On July 9, Ramzan Kadyrov marked his 100th day in office as Chechnya’s pro-Russian president with his first state-of-the nation address. The address was full of triumphal rhetoric and fantastic promises, such as turning Chechnya into another Switzerland. Kadyrov’s address started with the claim that “the hostilities have stopped once and for all. The Chechen Republic is turning from a conflict zone into the most stable region of the North Caucasus.” Then Kadyrov declared that “there will be no more hostilities in Chechnya” and that “colossal results have been achieved” in different spheres of the economy and public life.
In his address to the Chechen nation, Ramzan went even further, stating that “the republic’s authorities are combating drug addiction and alcoholism. We have gotten rid of one-armed bandits and gambling machines; other North Caucasian republics, and even Moscow, are following the example of Chechnya” (Interfax, July 9).
Kadyrov’s address was most likely intended to be the final declaration of Russia’s victory in the war against the Chechen resistance. However, the real situation in the region looks absolutely different, and this makes Ramzan Kadyrov look like a lunatic in a permanent state of euphoria.
While Kadyrov talks about creating a new Switzerland, the rebel Kavkaz-Center reports that the Chechen mountains are under the firm control of the insurgency. “Subunits of the Chechen armed forces (rebel forces) have established firm control over most of the mountainous and wooded areas of southern Chechnya as a result of active offensive operations and sabotage strikes carried out during the past four months,” the website quotes a source in the rebel command as saying. On July 8, Kavkaz-Center reported that the rebels had conducted several attacks on police and army garrisons as well as pro-Russian administration headquarters in the mountainous part of Chechnya (Vedeno, Itum-Kale, Nozhai-Yurt, Sharoi, Shatoi and Kurchaloi districts). This information was confirmed by independent sources like the Caucasus Times news agency, which on July 7 reported a rebel attack on a garrison in Vedeno. The agency also reported that similar attacks took part in other Chechen districts.
On July 6, the Caucasus Times reported that some militant squads are now daring enough to move around the republic and enter settlements in broad daylight. They have also set up checkpoints on the roads.
After a long period of silence, the Russian media has also begun to admit that the war in Chechnya is continuing. Nezavisimaya gazeta wrote on July 9 that “the situation in Chechnya remains alarming” and that the casualties among servicemen and policemen have increased compared to last year’s numbers, while “young people are leaving for the mountains in big numbers.”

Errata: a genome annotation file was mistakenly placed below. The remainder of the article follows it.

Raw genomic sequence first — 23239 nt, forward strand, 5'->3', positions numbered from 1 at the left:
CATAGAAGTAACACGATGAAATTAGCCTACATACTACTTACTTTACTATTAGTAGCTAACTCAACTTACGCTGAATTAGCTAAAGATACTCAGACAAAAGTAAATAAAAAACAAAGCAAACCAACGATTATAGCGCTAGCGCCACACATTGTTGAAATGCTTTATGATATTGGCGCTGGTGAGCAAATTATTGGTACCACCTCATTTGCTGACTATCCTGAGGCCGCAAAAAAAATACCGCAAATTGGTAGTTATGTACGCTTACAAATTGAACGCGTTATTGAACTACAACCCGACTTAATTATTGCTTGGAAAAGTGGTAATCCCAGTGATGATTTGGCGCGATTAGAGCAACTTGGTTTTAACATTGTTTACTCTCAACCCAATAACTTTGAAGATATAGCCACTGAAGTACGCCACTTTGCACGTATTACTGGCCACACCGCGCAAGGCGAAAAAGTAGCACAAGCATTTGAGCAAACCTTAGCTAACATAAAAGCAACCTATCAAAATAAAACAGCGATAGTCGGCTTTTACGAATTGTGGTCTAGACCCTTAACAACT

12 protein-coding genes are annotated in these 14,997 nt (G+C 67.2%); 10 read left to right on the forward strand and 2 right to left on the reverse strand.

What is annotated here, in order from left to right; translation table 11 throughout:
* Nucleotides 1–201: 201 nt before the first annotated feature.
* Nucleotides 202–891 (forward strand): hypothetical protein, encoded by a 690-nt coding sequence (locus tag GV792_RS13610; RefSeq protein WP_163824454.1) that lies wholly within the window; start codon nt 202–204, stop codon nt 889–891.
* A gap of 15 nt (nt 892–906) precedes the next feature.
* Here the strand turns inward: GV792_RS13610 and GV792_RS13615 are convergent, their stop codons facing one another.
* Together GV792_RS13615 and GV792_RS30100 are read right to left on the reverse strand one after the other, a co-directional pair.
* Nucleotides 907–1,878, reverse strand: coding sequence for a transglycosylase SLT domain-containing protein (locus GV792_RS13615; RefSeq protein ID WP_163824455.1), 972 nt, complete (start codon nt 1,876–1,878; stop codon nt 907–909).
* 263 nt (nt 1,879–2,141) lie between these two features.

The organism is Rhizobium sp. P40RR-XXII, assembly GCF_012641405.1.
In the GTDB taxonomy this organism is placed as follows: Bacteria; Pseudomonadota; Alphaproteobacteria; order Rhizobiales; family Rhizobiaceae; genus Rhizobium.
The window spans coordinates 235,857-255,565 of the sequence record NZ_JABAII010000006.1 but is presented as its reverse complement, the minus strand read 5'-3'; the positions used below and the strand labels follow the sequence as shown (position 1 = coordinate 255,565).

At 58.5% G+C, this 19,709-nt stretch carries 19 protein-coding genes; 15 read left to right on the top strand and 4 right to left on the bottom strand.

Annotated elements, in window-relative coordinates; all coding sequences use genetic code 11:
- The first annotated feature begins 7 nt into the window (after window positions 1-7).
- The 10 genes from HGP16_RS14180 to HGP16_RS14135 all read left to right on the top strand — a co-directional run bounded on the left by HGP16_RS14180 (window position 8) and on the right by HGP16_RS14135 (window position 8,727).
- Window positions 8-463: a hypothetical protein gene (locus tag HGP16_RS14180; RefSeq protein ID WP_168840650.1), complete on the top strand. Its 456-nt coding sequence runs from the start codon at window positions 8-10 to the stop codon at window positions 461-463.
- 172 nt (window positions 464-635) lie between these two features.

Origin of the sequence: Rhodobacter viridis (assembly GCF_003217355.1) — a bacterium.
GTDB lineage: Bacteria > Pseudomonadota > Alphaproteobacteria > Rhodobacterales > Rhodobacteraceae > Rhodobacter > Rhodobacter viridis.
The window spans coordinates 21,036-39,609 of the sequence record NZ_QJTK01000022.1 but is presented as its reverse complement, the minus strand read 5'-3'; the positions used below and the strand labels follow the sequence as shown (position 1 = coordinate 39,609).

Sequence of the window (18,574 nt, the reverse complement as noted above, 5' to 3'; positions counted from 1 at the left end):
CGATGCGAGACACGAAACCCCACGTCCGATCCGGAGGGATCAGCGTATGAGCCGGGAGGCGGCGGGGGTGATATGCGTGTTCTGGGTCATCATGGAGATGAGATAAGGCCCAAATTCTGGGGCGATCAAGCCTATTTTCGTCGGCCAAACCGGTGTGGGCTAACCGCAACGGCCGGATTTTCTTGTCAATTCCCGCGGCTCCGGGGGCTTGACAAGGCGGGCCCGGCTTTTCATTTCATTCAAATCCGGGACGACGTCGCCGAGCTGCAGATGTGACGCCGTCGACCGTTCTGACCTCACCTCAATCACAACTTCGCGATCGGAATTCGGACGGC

On July 11, Nezavisimaya gazeta published an article stating that a recent rebel attack on a Russian motorcade in Vedeno disproved Ramzan Kadyrov’s claims that the war in Chechnya is over.
In addition to the newspapers, politicians and officials have also begun to openly criticize Kadyrov for his groundless optimism. “What Kadyrov is saying is just wishful thinking,” said Viktor Ilyukhin, deputy head of the State Duma’s Security Committee (Regions.ru, July 10). Viktor Alksnis, a State Duma deputy, said the same day that “what is going on in Chechnya cannot be called peaceful life.” Alksnis added: “Kadyrov discredits himself by asserting that the republic is the most stable in the North Caucasus, even as an armed rebellion continues in Chechnya and people are dying there. I feel ashamed for him.”
“Kadyrov’s statements cannot be trusted; there are hardly any reasons for optimism,” said Gennady Gorbunov, a parliamentary representative of the Astrakhan oblast in the Russian Federal Council (Regions.ru, July 10).
The criticism of Kadyrov comes as the first sign of growing distrust in Moscow. There is no doubt that criticism of the pro-Russian government in Chechnya will strengthen as soon as rebel attacks become more painful for the Russian troops in the Chechen Republic.